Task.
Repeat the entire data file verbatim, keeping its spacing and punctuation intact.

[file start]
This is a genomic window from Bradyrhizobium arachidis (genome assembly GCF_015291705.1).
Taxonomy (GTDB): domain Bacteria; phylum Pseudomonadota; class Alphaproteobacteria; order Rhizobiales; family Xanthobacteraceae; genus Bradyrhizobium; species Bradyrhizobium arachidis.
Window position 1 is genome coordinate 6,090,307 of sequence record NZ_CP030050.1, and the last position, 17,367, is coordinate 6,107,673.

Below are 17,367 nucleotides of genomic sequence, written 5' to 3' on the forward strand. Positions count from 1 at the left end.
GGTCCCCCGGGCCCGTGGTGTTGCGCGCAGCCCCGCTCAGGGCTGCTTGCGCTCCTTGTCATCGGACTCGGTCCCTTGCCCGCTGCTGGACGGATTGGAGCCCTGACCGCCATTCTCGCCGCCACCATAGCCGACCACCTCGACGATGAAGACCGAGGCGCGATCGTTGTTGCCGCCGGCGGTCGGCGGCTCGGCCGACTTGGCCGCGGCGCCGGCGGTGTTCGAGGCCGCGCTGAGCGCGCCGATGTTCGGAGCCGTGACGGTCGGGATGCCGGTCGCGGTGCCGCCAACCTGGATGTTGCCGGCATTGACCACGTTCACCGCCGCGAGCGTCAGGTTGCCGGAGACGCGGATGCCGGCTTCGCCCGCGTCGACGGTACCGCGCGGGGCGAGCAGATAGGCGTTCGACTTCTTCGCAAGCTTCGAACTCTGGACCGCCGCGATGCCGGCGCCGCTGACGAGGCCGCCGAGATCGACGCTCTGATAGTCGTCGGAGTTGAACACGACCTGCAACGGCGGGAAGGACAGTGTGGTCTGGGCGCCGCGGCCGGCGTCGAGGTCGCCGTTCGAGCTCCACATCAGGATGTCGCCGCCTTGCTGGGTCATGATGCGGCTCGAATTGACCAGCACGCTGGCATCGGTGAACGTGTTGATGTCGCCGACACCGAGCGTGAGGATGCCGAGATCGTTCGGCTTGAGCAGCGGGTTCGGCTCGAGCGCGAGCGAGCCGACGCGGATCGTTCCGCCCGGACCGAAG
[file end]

This is a genomic window from Bradyrhizobium arachidis (genome assembly GCF_015291705.1).
Taxonomy (GTDB): domain Bacteria; phylum Pseudomonadota; class Alphaproteobacteria; order Rhizobiales; family Xanthobacteraceae; genus Bradyrhizobium; species Bradyrhizobium arachidis.
Window position 1 is genome coordinate 6,090,307 of sequence record NZ_CP030050.1, and the last position, 17,367, is coordinate 6,107,673.

Below are 17,367 nucleotides of genomic sequence, written 5' to 3' on the forward strand. Positions count from 1 at the left end.
GGTCCCCCGGGCCCGTGGTGTTGCGCGCAGCCCCGCTCAGGGCTGCTTGCGCTCCTTGTCATCGGACTCGGTCCCTTGCCCGCTGCTGGACGGATTGGAGCCCTGACCGCCATTCTCGCCGCCACCATAGCCGACCACCTCGACGATGAAGACCGAGGCGCGATCGTTGTTGCCGCCGGCGGTCGGCGGCTCGGCCGACTTGGCCGCGGCGCCGGCGGTGTTCGAGGCCGCGCTGAGCGCGCCGATGTTCGGAGCCGTGACGGTCGGGATGCCGGTCGCGGTGCCGCCAACCTGGATGTTGCCGGCATTGACCACGTTCACCGCCGCGAGCGTCAGGTTGCCGGAGACGCGGATGCCGGCTTCGCCCGCGTCGACGGTACCGCGCGGGGCGAGCAGATAGGCGTTCGACTTCTTCGCAAGCTTCGAACTCTGGACCGCCGCGATGCCGGCGCCGCTGACGAGGCCGCCGAGATCGACGCTCTGATAGTCGTCGGAGTTGAACACGACCTGCAACGGCGGGAAGGACAGTGTGGTCTGGGCGCCGCGGCCGGCGTCGAGGTCGCCGTTCGAGCTCCACATCAGGATGTCGCCGCCTTGCTGGGTCATGATGCGGCTCGAATTGACCAGCACGCTGGCATCGGTGAACGTGTTGATGTCGCCGACACCGAGCGTGAGGATGCCGAGATCGTTCGGCTTGAGCAGCGGGTTCGGCTCGAGCGCGAGCGAGCCGACGCGGATCGTTCCGCCCGGACCGAAG